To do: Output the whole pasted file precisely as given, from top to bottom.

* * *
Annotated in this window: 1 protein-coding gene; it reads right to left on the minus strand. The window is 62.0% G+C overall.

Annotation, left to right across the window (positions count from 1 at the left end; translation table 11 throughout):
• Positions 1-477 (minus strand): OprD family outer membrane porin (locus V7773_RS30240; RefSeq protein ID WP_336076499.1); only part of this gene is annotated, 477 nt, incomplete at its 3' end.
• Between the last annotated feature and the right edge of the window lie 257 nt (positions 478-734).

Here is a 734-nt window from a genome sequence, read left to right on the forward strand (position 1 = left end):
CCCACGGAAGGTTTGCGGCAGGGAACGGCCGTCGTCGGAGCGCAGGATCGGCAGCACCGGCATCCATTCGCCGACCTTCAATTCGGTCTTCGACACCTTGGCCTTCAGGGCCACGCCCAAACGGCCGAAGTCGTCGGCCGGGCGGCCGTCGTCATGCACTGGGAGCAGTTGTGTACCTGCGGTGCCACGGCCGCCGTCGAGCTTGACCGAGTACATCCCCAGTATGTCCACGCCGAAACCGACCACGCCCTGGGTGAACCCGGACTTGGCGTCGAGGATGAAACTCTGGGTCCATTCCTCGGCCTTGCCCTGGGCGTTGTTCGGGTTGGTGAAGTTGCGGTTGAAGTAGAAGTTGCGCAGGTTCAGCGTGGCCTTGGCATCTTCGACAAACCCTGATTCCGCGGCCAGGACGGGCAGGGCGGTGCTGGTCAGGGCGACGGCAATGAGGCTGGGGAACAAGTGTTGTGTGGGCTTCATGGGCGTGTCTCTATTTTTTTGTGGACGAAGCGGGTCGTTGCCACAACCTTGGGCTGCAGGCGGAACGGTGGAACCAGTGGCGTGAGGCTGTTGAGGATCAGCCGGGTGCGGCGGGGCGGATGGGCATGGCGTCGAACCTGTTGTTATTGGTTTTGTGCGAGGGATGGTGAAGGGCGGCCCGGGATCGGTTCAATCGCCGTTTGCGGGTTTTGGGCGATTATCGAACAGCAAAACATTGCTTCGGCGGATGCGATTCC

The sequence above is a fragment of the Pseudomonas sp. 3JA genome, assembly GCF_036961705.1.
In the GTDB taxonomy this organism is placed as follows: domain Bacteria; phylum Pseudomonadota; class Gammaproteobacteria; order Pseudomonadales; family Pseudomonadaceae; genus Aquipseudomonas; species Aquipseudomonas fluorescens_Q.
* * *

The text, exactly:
Annotated in this window: 1 protein-coding gene; it reads right to left on the minus strand. The window is 62.0% G+C overall.

Annotation, left to right across the window (positions count from 1 at the left end; translation table 11 throughout):
• Positions 1-477 (minus strand): OprD family outer membrane porin (locus V7773_RS30240; RefSeq protein ID WP_336076499.1); only part of this gene is annotated, 477 nt, incomplete at its 3' end.
• Between the last annotated feature and the right edge of the window lie 257 nt (positions 478-734).

Here is a 734-nt window from a genome sequence, read left to right on the forward strand (position 1 = left end):
CCCACGGAAGGTTTGCGGCAGGGAACGGCCGTCGTCGGAGCGCAGGATCGGCAGCACCGGCATCCATTCGCCGACCTTCAATTCGGTCTTCGACACCTTGGCCTTCAGGGCCACGCCCAAACGGCCGAAGTCGTCGGCCGGGCGGCCGTCGTCATGCACTGGGAGCAGTTGTGTACCTGCGGTGCCACGGCCGCCGTCGAGCTTGACCGAGTACATCCCCAGTATGTCCACGCCGAAACCGACCACGCCCTGGGTGAACCCGGACTTGGCGTCGAGGATGAAACTCTGGGTCCATTCCTCGGCCTTGCCCTGGGCGTTGTTCGGGTTGGTGAAGTTGCGGTTGAAGTAGAAGTTGCGCAGGTTCAGCGTGGCCTTGGCATCTTCGACAAACCCTGATTCCGCGGCCAGGACGGGCAGGGCGGTGCTGGTCAGGGCGACGGCAATGAGGCTGGGGAACAAGTGTTGTGTGGGCTTCATGGGCGTGTCTCTATTTTTTTGTGGACGAAGCGGGTCGTTGCCACAACCTTGGGCTGCAGGCGGAACGGTGGAACCAGTGGCGTGAGGCTGTTGAGGATCAGCCGGGTGCGGCGGGGCGGATGGGCATGGCGTCGAACCTGTTGTTATTGGTTTTGTGCGAGGGATGGTGAAGGGCGGCCCGGGATCGGTTCAATCGCCGTTTGCGGGTTTTGGGCGATTATCGAACAGCAAAACATTGCTTCGGCGGATGCGATTCC

The sequence above is a fragment of the Pseudomonas sp. 3JA genome, assembly GCF_036961705.1.
In the GTDB taxonomy this organism is placed as follows: domain Bacteria; phylum Pseudomonadota; class Gammaproteobacteria; order Pseudomonadales; family Pseudomonadaceae; genus Aquipseudomonas; species Aquipseudomonas fluorescens_Q.